The fbb's lodgement from last Thursday thru' Mionday was at Shoreham Beach, the now-built-on spit of shingle that forms the southern bank of the river Adur just before it joins the sea.
In the early years of the 20th century the slab of pebbles became the haunt of music hall and film stars with three film companies setting up small studios there. The area gained the name "Bungalow Town", although fbb has no idea why!
Much of this was demolished and all residents were removed in 1940 because of the invasion risk and to clear the land for military use. Since WW2 the "Beach" has become fully developed. fbb has blogged previously about the area and its new footbridge. See "A Bridge Too Far" (read again).
It was, therefore, as fbb was trotting purposefully over the new bridge on Friday last, that he spotted something interesting parked in the riverside sludge.
A fuzzy zoom reveals a vessel named "Shieldsman".
Dredged from the recesses of fbb's decaying mind was a fleeting memory of such a vessel, previously experienced, possibly even sailed upon. A quick search on line revealed just that vessel ...
... one of the boats that plied the River Tyne between South and North Shields.
The Shieldsman was built by Hancock Shipbuilders of Pembroke Dock and entered service in 1976. The ferry is double ended, and can operate either way, however they typically work one way, and turn around as part of the crossing over the Tyne. It could carry 350 passengers. The Shieldsman was retired early in 2007, at the age of 30 ...
... to be replaced by the new The Spirit of the Tyne. Nexus sold the Shieldsman in 2008 to a private buyer from the Portsmouth area, who chose to remain anonymous. The Shieldsman was powered by twin 8lxb Gardner engines and the electricity was powered by Lister generators; i.e. she was diesel-electric.
By the time she was "retired" her livery was various shades of blue as in this picture showing her boarded up and ready for sale.
Her journey southbound was interrupted by technical problems involving a stopover at Great Yarmouth for repairs.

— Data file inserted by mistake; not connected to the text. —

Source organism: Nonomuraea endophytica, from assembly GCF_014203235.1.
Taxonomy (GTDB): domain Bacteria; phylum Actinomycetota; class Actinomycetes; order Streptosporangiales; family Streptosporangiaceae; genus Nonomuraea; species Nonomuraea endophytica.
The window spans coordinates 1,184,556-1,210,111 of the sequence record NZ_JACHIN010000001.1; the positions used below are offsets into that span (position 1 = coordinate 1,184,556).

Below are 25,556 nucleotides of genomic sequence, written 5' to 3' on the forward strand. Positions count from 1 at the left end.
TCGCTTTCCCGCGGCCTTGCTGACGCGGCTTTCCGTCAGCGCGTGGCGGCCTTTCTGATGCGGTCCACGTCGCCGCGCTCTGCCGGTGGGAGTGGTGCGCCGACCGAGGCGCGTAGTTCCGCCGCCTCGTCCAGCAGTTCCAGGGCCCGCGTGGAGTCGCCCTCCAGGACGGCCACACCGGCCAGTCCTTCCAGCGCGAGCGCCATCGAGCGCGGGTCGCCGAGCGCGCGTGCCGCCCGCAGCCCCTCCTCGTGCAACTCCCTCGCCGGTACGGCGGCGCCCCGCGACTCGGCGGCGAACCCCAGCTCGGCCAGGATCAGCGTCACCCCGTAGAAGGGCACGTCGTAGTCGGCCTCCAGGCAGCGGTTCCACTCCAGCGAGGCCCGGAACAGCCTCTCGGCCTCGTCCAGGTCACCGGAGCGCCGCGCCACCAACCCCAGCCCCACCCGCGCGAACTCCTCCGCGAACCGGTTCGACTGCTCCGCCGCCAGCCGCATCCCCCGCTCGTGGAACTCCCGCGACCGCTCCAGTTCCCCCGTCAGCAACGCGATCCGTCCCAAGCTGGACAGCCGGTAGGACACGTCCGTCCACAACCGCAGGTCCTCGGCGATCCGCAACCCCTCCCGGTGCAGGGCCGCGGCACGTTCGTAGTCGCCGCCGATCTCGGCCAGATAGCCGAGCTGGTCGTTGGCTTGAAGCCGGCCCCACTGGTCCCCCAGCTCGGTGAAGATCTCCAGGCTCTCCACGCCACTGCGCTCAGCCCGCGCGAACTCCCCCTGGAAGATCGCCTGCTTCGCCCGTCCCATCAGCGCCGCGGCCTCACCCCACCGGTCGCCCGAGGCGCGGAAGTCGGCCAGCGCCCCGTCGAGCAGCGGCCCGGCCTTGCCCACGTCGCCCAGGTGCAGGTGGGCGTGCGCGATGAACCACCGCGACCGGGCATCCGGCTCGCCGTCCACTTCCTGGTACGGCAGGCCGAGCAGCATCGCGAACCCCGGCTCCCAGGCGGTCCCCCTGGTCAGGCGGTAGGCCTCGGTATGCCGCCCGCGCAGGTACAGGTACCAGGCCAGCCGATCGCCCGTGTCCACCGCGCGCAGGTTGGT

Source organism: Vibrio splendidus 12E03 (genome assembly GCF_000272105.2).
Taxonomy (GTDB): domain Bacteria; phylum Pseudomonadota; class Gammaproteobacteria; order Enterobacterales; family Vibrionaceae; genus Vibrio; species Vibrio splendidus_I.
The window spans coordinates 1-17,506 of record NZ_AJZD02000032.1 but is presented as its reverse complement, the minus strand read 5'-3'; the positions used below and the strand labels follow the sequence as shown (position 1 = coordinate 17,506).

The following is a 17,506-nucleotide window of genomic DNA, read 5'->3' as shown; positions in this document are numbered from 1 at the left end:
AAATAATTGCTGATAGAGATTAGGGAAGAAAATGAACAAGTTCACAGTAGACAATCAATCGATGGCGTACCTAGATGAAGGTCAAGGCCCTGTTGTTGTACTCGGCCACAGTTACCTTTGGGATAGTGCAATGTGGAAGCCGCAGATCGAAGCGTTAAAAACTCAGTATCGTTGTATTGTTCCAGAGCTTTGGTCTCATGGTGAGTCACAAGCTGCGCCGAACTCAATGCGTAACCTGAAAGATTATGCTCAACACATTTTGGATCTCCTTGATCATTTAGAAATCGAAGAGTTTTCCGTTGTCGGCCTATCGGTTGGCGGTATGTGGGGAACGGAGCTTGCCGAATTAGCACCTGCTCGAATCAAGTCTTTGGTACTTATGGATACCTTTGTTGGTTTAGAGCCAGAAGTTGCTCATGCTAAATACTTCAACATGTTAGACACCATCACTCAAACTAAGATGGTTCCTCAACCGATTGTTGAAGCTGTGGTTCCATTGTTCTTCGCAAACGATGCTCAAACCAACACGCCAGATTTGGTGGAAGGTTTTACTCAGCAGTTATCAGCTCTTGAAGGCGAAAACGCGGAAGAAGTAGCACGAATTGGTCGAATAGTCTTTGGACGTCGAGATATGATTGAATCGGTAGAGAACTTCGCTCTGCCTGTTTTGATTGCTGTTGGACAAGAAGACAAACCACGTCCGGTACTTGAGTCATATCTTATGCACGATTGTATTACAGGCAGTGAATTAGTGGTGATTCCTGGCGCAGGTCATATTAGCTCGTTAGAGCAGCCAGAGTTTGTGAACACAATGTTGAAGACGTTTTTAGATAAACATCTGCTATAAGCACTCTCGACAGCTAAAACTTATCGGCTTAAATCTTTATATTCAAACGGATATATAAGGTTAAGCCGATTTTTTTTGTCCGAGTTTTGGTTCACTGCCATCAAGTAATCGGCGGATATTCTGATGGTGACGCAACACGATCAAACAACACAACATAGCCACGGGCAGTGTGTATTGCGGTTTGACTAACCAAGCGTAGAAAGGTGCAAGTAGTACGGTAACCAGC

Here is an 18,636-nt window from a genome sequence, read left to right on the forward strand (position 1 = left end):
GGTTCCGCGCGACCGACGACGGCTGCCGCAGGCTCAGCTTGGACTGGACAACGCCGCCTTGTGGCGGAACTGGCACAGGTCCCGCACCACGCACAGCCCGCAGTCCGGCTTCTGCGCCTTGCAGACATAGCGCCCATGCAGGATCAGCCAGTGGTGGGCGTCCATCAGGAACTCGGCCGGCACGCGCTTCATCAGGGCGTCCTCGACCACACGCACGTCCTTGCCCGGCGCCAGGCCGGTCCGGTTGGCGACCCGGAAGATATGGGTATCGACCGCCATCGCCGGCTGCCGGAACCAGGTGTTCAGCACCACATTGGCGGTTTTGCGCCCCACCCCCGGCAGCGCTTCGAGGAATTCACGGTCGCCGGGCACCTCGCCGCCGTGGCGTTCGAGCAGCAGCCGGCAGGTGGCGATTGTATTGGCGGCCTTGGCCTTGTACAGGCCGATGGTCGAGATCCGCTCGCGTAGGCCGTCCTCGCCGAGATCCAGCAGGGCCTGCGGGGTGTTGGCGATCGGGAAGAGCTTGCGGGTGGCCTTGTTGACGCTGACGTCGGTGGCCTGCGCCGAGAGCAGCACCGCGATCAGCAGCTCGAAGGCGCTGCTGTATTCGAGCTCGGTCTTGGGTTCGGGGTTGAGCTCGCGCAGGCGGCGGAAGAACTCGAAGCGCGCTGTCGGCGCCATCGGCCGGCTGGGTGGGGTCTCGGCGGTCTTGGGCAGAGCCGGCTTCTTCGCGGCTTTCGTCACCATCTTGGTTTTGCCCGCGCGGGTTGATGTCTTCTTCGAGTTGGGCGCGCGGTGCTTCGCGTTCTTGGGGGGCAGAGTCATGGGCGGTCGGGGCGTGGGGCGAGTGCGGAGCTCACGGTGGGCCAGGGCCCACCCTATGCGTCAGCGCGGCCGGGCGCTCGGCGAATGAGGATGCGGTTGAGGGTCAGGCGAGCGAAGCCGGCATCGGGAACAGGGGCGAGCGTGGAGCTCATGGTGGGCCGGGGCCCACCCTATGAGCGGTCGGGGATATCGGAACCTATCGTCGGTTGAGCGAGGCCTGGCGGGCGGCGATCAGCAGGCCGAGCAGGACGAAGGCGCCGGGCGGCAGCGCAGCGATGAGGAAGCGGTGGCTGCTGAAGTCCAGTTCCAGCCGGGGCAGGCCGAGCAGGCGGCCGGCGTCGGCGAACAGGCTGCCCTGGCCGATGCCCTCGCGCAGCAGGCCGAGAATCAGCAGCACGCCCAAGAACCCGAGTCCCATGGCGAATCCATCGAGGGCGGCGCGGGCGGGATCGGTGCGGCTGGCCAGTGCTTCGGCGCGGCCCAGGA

The owner of The Shieldsman, which plied back and forth across the Tyne near Newcastle for 30 years, is thought to want to berth her at Port Solent. But no-one at the marina knows anything about the plan or the new owner and neither does Portsmouth City Council which would have to consider granting a drinks and entertainment licence.
Eventually the vessel was spotted in a shipyard at Portchester not far from its intended berth.
What happened next is unclear. The vessel was put up for sale again on-line.
She spent a few brief weeks on Southampton Water and was then spotted sailing due east. We now know where she was going; and here she is, nestling on the mud of the river Adur ...
... and awaiting a shunt into position. Once appropriately parked, work began in earnest to make her habitable.
And now she stands, incongruously, amongst smaller vessels. fbb nipped along the footpath to get a photo of the former ferry, festooned in her firmly-fixed finery.
Note solar panels, a canopy at the river end, patio doors and (you must imagine) a conservatory, also at the outer end. The steps up to the former open passenger deck form excellent staging for a picturesque profusion of purple petunias in pots.**
fbb would wager (if he did, but he doesn't) that the millions of Geordies who used to cross on Shieldsman from south to north Tyneside (and vice versa) for their diurnal toil would be incredulous to think that people actually live in her! As the shocked Tynesider certainly wouldn't say, proffering an opinion on the new owner, "Waye aye, mon. Where's ya netty, marra? I'm busting wi' larfs. That gadgie's a propa doylem, man."
** fbb has no idea whether they were petunias or not, but poetic licence allows such a corruption of the horticultural veracity of the situation.
Next bus blog : Thursday 17th July
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